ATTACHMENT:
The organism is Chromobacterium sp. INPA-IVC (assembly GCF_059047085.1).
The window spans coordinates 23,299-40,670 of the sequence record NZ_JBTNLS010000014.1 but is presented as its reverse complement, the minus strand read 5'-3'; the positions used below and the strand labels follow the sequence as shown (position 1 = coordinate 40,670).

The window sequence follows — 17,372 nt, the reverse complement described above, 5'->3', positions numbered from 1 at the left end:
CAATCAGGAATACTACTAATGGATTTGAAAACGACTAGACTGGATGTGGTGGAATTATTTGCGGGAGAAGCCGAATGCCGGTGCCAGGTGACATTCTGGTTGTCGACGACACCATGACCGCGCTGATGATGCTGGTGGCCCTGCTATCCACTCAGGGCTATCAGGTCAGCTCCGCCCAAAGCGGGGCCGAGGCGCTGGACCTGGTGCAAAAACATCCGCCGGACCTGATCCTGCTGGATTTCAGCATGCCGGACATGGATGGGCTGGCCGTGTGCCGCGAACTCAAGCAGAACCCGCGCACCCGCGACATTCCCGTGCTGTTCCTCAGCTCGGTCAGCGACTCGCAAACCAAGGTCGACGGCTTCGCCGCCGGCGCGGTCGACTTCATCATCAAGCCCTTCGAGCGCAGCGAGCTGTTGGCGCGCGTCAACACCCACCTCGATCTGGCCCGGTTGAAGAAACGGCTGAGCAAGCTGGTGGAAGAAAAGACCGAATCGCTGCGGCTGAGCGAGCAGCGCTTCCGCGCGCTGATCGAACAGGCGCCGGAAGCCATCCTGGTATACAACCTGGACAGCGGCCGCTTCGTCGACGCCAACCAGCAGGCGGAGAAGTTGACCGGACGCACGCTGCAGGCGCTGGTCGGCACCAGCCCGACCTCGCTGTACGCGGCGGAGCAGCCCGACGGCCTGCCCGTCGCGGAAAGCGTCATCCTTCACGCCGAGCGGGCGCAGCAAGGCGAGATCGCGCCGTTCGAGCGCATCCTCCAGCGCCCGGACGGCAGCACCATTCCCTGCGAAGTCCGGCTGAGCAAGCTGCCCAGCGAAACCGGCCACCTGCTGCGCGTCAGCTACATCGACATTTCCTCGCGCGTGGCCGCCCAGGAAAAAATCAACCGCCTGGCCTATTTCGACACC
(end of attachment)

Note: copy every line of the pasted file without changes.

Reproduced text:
The organism is Chromobacterium sp. INPA-IVC (assembly GCF_059047085.1).
The window spans coordinates 23,299-40,670 of the sequence record NZ_JBTNLS010000014.1 but is presented as its reverse complement, the minus strand read 5'-3'; the positions used below and the strand labels follow the sequence as shown (position 1 = coordinate 40,670).

The window sequence follows — 17,372 nt, the reverse complement described above, 5'->3', positions numbered from 1 at the left end:
CAATCAGGAATACTACTAATGGATTTGAAAACGACTAGACTGGATGTGGTGGAATTATTTGCGGGAGAAGCCGAATGCCGGTGCCAGGTGACATTCTGGTTGTCGACGACACCATGACCGCGCTGATGATGCTGGTGGCCCTGCTATCCACTCAGGGCTATCAGGTCAGCTCCGCCCAAAGCGGGGCCGAGGCGCTGGACCTGGTGCAAAAACATCCGCCGGACCTGATCCTGCTGGATTTCAGCATGCCGGACATGGATGGGCTGGCCGTGTGCCGCGAACTCAAGCAGAACCCGCGCACCCGCGACATTCCCGTGCTGTTCCTCAGCTCGGTCAGCGACTCGCAAACCAAGGTCGACGGCTTCGCCGCCGGCGCGGTCGACTTCATCATCAAGCCCTTCGAGCGCAGCGAGCTGTTGGCGCGCGTCAACACCCACCTCGATCTGGCCCGGTTGAAGAAACGGCTGAGCAAGCTGGTGGAAGAAAAGACCGAATCGCTGCGGCTGAGCGAGCAGCGCTTCCGCGCGCTGATCGAACAGGCGCCGGAAGCCATCCTGGTATACAACCTGGACAGCGGCCGCTTCGTCGACGCCAACCAGCAGGCGGAGAAGTTGACCGGACGCACGCTGCAGGCGCTGGTCGGCACCAGCCCGACCTCGCTGTACGCGGCGGAGCAGCCCGACGGCCTGCCCGTCGCGGAAAGCGTCATCCTTCACGCCGAGCGGGCGCAGCAAGGCGAGATCGCGCCGTTCGAGCGCATCCTCCAGCGCCCGGACGGCAGCACCATTCCCTGCGAAGTCCGGCTGAGCAAGCTGCCCAGCGAAACCGGCCACCTGCTGCGCGTCAGCTACATCGACATTTCCTCGCGCGTGGCCGCCCAGGAAAAAATCAACCGCCTGGCCTATTTCGACACC